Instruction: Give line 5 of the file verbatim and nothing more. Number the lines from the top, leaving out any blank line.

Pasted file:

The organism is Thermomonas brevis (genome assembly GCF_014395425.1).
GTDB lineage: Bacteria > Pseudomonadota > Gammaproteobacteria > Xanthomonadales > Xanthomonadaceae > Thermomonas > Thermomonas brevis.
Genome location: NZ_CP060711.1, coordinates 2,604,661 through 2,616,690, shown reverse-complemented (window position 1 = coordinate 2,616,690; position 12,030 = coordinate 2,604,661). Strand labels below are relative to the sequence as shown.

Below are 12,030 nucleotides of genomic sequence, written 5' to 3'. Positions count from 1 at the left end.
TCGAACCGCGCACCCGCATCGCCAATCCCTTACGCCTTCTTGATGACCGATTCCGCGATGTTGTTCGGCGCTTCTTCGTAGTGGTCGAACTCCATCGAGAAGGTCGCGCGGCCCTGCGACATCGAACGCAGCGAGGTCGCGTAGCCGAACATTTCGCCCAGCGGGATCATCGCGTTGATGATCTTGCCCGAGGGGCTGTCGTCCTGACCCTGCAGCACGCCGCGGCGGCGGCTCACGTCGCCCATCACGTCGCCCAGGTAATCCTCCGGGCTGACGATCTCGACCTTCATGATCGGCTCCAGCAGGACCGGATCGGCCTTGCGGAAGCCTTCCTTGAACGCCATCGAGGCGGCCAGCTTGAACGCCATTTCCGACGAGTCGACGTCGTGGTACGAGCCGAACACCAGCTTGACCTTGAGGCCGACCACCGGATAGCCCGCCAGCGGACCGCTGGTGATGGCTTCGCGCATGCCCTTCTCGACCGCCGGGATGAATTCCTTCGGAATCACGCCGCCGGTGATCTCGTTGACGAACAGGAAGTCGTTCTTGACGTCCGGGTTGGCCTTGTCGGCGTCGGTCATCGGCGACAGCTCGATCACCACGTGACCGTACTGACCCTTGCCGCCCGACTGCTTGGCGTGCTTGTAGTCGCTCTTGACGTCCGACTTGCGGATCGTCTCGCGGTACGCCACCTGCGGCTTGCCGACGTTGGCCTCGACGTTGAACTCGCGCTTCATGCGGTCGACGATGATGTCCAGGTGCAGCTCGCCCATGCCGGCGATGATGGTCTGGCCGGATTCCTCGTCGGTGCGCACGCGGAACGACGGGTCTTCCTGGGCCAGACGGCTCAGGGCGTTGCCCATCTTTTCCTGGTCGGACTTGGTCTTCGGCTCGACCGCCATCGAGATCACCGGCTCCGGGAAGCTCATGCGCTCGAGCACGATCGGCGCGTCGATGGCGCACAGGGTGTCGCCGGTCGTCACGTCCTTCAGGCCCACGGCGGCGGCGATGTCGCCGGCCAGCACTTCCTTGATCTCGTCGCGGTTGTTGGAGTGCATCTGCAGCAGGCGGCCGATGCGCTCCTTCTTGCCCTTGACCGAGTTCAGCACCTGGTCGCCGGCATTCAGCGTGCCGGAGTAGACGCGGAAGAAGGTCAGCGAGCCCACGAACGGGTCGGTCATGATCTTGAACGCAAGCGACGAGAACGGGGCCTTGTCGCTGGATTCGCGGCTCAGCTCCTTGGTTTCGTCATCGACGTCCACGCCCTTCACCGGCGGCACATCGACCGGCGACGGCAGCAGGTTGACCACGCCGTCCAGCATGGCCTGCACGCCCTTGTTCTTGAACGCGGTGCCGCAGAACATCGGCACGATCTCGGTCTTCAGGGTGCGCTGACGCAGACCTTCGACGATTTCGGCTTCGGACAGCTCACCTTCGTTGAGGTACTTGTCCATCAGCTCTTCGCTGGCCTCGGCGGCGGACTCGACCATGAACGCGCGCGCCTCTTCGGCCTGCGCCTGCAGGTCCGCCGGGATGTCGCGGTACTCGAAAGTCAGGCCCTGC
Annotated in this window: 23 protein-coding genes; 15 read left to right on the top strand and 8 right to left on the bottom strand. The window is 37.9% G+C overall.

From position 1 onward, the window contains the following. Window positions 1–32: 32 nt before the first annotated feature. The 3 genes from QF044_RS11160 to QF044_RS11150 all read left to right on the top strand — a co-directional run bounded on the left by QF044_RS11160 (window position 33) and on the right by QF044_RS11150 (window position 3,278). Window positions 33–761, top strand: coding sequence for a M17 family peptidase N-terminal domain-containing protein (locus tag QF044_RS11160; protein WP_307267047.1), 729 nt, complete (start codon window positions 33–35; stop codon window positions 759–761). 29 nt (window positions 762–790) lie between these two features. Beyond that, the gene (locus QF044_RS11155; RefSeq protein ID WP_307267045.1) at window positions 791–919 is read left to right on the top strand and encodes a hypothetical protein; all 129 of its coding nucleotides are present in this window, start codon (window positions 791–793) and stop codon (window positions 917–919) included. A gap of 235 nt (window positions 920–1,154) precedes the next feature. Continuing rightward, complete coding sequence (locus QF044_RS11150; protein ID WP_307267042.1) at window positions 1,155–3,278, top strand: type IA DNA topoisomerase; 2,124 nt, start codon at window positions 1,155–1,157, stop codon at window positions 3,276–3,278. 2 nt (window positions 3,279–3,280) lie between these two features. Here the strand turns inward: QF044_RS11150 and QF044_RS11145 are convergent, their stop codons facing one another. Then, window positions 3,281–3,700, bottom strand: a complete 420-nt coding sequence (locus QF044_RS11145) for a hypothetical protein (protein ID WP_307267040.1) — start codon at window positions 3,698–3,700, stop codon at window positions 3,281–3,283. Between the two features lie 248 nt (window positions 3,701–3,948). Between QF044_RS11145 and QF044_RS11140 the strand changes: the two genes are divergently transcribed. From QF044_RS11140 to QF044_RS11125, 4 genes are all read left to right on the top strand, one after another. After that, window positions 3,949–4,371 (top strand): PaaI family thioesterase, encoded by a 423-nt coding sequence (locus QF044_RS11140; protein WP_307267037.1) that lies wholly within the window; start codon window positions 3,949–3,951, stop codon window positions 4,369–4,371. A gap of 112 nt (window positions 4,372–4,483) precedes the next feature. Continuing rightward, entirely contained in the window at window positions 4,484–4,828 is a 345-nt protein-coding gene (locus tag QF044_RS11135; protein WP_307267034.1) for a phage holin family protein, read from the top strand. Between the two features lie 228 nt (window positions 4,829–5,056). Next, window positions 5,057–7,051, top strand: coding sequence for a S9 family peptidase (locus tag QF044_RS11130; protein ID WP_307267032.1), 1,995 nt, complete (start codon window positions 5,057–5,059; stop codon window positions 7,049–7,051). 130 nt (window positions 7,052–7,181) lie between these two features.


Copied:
TCGAACCGCGCACCCGCATCGCCAATCCCTTACGCCTTCTTGATGACCGATTCCGCGATGTTGTTCGGCGCTTCTTCGTAGTGGTCGAACTCCATCGAGAAGGTCGCGCGGCCCTGCGACATCGAACGCAGCGAGGTCGCGTAGCCGAACATTTCGCCCAGCGGGATCATCGCGTTGATGATCTTGCCCGAGGGGCTGTCGTCCTGACCCTGCAGCACGCCGCGGCGGCGGCTCACGTCGCCCATCACGTCGCCCAGGTAATCCTCCGGGCTGACGATCTCGACCTTCATGATCGGCTCCAGCAGGACCGGATCGGCCTTGCGGAAGCCTTCCTTGAACGCCATCGAGGCGGCCAGCTTGAACGCCATTTCCGACGAGTCGACGTCGTGGTACGAGCCGAACACCAGCTTGACCTTGAGGCCGACCACCGGATAGCCCGCCAGCGGACCGCTGGTGATGGCTTCGCGCATGCCCTTCTCGACCGCCGGGATGAATTCCTTCGGAATCACGCCGCCGGTGATCTCGTTGACGAACAGGAAGTCGTTCTTGACGTCCGGGTTGGCCTTGTCGGCGTCGGTCATCGGCGACAGCTCGATCACCACGTGACCGTACTGACCCTTGCCGCCCGACTGCTTGGCGTGCTTGTAGTCGCTCTTGACGTCCGACTTGCGGATCGTCTCGCGGTACGCCACCTGCGGCTTGCCGACGTTGGCCTCGACGTTGAACTCGCGCTTCATGCGGTCGACGATGATGTCCAGGTGCAGCTCGCCCATGCCGGCGATGATGGTCTGGCCGGATTCCTCGTCGGTGCGCACGCGGAACGACGGGTCTTCCTGGGCCAGACGGCTCAGGGCGTTGCCCATCTTTTCCTGGTCGGACTTGGTCTTCGGCTCGACCGCCATCGAGATCACCGGCTCCGGGAAGCTCATGCGCTCGAGCACGATCGGCGCGTCGATGGCGCACAGGGTGTCGCCGGTCGTCACGTCCTTCAGGCCCACGGCGGCGGCGATGTCGCCGGCCAGCACTTCCTTGATCTCGTCGCGGTTGTTGGAGTGCATCTGCAGCAGGCGGCCGATGCGCTCCTTCTTGCCCTTGACCGAGTTCAGCACCTGGTCGCCGGCATTCAGCGTGCCGGAGTAGACGCGGAAGAAGGTCAGCGAGCCCACGAACGGGTCGGTCATGATCTTGAACGCAAGCGACGAGAACGGGGCCTTGTCGCTGGATTCGCGGCTCAGCTCCTTGGTTTCGTCATCGACGTCCACGCCCTTCACCGGCGGCACATCGACCGGCGACGGCAGCAGGTTGACCACGCCGTCCAGCATGGCCTGCACGCCCTTGTTCTTGAACGCGGTGCCGCAGAACATCGGCACGATCTCGGTCTTCAGGGTGCGCTGACGCAGACCTTCGACGATTTCGGCTTCGGACAGCTCACCTTCGTTGAGGTACTTGTCCATCAGCTCTTCGCTGGCCTCGGCGGCGGACTCGACCATGAACGCGCGCGCCTCTTCGGCCTGCGCCTGCAGGTCCGCCGGGATGTCGCGGTACTCGAAAGTCAGGCCCTGC